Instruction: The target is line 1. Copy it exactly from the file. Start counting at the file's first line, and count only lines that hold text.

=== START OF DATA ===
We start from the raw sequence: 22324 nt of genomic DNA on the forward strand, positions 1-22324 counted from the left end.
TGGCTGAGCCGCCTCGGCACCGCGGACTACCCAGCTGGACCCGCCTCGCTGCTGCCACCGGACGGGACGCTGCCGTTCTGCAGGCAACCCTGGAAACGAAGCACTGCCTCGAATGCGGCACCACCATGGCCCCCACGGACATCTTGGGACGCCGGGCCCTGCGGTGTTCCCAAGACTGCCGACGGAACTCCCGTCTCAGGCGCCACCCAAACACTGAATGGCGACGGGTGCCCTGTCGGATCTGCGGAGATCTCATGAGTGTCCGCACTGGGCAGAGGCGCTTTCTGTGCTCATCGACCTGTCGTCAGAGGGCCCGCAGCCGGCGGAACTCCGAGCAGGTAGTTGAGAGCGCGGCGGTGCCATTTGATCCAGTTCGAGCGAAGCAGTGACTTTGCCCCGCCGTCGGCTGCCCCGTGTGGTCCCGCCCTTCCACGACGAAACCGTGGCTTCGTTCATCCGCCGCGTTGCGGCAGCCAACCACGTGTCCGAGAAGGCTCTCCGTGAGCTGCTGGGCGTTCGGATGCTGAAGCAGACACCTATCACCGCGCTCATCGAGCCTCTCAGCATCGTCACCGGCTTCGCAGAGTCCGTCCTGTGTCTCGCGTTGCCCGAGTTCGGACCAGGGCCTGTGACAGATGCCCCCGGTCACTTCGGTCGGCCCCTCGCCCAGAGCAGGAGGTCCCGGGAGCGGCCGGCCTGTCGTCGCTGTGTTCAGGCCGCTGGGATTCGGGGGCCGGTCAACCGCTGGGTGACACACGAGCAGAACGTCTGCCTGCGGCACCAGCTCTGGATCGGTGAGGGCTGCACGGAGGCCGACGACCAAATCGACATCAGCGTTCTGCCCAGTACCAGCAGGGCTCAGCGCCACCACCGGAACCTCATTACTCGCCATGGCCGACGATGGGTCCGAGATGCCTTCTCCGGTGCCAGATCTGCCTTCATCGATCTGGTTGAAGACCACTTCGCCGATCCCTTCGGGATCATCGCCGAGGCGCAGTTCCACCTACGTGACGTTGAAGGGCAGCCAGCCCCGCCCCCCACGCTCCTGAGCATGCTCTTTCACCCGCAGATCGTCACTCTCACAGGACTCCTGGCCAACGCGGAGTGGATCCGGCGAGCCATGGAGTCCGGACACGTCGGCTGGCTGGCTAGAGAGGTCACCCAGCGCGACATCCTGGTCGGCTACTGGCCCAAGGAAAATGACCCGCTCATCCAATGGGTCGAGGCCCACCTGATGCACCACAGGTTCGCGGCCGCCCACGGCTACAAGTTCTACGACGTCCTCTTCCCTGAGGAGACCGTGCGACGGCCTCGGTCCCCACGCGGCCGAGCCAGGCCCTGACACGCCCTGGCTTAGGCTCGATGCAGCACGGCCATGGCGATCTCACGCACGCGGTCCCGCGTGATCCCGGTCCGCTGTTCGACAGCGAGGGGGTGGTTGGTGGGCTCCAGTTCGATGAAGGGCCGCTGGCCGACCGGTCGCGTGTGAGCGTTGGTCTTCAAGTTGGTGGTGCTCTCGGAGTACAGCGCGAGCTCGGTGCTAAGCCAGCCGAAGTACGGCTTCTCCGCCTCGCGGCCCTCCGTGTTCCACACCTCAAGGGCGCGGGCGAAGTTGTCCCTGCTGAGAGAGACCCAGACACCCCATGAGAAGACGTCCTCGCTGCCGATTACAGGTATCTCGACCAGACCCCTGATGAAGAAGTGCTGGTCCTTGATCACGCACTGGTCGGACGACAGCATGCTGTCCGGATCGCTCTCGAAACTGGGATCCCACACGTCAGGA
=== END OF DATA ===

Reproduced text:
We start from the raw sequence: 22324 nt of genomic DNA on the forward strand, positions 1-22324 counted from the left end.